KEEPING ROSY (2014)
Directed by Steve Reeves
After her workmate is given a major promotion over her, Charlotte’s life couldn’t get any worse, or so she thinks. Upon returning home to her trendy London skyscraper flat, Charlotte finds her Eastern-European cleaner Mykala smoking whilst doing the hoovering, something which Charlotte forbids anyone doing inside her apartment. A heated, physical argument breaks out between the two women, which leaves Mykala gravely injured, her health declining by the second. After slipping away, Charlotte panics and must decide which course of action to do to keep this terrible accident a secret.
KEEPING ROSY is an incredibly tense thriller from director and co-writer Steve Reeves and co-writer Mike Oughton. The majority of the story plays out within the confines of Charlotte’s highrise apartment building, with the action moving outside when the story dictates it to do so. This makes the viewer very accustomed to Charlotte’s way of life. The plot feels rather real and shows how one particular moment fueled by stress can have dreadful consequences.
The role of Charlotte is played by one of Britain’s finest actresses, Maxine Peake, who’s television credentials range from Shameless to See No Evil, in which Maxine played Moors murderer, Myra Hindley. In Keeping Rosy, Maxine expertly plays a Northern lass who’s made a name for herself down south as a shrewd business woman. More focused on her career than anything else, her whole world falls apart when she finds out about being shafted at work. For someones who’s career is everything, coupled with the luxuries it brings such as the posh car and flat, this destroys Charlotte. Charlotte is a very hard person to like when the viewer first meets her, her steely career-driven persona masking her humanity. Over the course of the film, Charlotte is broken down and this is when we see a glimmer of emotion through the cracks of the former businesswoman. The film also features gripping performances from The Inbetweeners‘ Blake Harrison and The Street‘s Christine Bottomley.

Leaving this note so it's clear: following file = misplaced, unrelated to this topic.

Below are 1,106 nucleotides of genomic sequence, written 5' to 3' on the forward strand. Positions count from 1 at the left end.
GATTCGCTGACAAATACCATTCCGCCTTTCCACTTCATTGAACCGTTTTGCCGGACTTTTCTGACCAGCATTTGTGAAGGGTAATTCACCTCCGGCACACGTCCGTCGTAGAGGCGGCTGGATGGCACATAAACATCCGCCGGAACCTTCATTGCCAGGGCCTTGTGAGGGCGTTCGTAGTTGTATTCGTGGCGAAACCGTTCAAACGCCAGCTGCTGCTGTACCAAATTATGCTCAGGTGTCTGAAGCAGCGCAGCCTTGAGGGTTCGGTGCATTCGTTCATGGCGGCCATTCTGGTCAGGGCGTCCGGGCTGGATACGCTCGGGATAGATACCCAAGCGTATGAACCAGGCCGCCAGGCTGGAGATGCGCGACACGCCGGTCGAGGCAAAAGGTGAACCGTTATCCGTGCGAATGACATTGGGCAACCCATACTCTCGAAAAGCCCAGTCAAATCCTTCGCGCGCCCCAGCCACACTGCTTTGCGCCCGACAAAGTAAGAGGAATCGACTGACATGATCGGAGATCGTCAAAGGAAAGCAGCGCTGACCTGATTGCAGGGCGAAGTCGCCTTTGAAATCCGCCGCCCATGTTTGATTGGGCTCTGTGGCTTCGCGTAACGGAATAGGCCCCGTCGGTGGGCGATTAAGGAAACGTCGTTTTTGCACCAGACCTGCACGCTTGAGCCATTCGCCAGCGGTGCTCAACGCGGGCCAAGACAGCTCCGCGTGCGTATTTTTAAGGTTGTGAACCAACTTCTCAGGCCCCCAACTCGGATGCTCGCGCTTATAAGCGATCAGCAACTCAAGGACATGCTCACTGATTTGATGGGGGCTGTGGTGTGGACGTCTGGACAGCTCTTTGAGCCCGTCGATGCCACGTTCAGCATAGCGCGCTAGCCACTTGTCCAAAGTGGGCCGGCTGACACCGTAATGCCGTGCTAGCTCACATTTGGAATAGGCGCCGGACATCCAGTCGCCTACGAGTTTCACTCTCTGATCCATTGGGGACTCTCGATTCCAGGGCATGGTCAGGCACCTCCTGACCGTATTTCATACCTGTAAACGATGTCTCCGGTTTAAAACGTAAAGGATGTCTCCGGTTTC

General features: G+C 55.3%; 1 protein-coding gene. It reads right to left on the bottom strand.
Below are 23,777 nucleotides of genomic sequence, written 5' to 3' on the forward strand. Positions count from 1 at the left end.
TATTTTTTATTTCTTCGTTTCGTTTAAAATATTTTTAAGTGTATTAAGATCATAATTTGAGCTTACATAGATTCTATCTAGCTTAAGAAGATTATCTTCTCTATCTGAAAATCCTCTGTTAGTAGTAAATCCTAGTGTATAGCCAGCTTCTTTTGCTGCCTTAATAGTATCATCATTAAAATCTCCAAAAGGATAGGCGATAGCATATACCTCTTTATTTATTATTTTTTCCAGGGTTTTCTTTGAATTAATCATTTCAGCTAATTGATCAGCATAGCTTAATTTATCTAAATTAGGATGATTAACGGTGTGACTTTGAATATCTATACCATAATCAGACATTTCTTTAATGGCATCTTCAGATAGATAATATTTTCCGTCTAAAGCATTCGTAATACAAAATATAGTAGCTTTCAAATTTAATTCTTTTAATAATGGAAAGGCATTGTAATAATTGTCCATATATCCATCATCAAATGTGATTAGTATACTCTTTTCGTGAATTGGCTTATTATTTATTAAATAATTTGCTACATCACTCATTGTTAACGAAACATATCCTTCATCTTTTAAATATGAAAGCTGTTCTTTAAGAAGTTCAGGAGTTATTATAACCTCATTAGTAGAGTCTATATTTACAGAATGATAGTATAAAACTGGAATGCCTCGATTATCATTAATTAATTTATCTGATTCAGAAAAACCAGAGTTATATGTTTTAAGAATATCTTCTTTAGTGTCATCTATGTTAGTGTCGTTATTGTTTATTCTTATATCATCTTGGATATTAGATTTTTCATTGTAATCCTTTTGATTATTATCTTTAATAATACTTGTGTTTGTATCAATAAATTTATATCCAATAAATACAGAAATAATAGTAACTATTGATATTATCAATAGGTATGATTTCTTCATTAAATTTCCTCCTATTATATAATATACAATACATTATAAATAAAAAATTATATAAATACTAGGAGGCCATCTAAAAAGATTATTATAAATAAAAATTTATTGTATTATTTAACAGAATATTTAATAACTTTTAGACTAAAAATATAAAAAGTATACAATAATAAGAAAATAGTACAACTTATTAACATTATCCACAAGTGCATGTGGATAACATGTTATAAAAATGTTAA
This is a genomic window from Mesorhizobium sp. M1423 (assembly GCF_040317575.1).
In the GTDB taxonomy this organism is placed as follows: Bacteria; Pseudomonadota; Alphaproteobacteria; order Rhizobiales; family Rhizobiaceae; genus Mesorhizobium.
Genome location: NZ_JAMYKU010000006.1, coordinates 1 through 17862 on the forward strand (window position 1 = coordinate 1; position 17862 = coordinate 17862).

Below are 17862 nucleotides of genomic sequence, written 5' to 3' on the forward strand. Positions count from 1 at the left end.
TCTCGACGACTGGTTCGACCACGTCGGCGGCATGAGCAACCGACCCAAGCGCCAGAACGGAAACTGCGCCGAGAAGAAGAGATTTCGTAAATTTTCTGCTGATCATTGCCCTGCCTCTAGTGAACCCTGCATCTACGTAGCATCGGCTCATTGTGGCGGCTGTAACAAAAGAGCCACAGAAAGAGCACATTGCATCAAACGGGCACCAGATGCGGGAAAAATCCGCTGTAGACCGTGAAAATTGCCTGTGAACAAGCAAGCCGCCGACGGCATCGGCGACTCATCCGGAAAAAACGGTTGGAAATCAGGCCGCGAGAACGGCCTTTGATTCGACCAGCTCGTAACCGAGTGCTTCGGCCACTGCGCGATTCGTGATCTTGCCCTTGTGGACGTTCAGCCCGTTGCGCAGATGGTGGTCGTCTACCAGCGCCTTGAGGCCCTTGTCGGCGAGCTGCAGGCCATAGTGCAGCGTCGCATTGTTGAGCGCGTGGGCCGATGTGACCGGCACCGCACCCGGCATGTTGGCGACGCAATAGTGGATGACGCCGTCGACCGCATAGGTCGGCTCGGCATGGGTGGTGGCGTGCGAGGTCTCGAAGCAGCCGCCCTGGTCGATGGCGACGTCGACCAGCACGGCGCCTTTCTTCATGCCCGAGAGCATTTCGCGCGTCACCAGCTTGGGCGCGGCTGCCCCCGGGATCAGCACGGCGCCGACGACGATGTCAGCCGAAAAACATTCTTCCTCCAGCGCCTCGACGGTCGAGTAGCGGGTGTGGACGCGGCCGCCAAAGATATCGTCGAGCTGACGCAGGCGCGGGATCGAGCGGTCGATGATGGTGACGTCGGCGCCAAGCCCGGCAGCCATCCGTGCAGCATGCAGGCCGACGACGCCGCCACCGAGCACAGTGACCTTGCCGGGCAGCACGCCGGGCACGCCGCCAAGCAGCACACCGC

Keeping Rosy keeps viewers on their toes at all times, with shocking twists and turns around each and every corner. This sets a fast, unrelenting pace to the film that doesn’t stop to come up for air. This approach works especially well for this style of movie, the plot hard-hitting and engaging even the most casual of film fans. I don’t think I’ve ever seen a film this dramatic using such few locations, those of which emphasise the isolation and panic through the events that have taken place, as the world around Charlotte, which she knew, crumbles.
Screenings of Keeping Rosy are being held at 55 Portland Street in Manchester, as part of their immersive pop-up cinema experience. I had the great fortune of attending the premiere, complete with red carpet. We were led to the top floor via elevator, where the pop-up cinema experience was being held. A screen and projector sat at one end of the office room, with around 50 seats upon partially staggered platforms in front. Each viewer was given a pair of headphones to listen to the movie through as well as an iPad to launch the Keeping Rosy app before the film started, so that the viewer could adjust the volume of the movie to their liking. This sort of viewing experience was a first for me, but I found it quite an enjoyable one, especially as each person prefers a different audio volume to the next person.
The location of the pop-up cinema was perfect. 55 Portland Street is an 11 stories high office block, and with the movie showing on the top floor, we had the great experience of viewing the Manchester skyline. I couldn’t resist taking a few snaps and it seemed to equally captivate the rest of the guests at the screening.
As I mentioned, the Keeping Rosy pop-up cinema is an immersive experience. Those behind the event have cleverly interwoven the experience with the film, that you won’t even realise what you’ve experienced until you watch the movie. That’s all I’m prepared to say, as I don’t want to ruin the amazing experience for anyone else. What I can say though, is that you should definitely attend the Manchester screening of Keeping Rosy if you are able to, as the London run will be in cinemas, and the pop-up cinema in Manchester is definitely one to experience, especially for fans of film. As a Greater Manchester resident, I feel so fortunate that we’ve been graced by the screening, as so often these types of events are only held in the South.
The Keeping Rosy pop-up cinema experience runs from 6th June until the 6th July 2014 at 55 Portland Street. Visit the Keeping Rosy website for more info and to purchase tickets.
A tense, heart-pumping thriller, Keeping Rosy keeps on shocking even after the credits roll. If this is the first feature creation of writer/director Steve Reeves and co-writer Mike Oughton, I cannot wait to see what else is up their sleeves.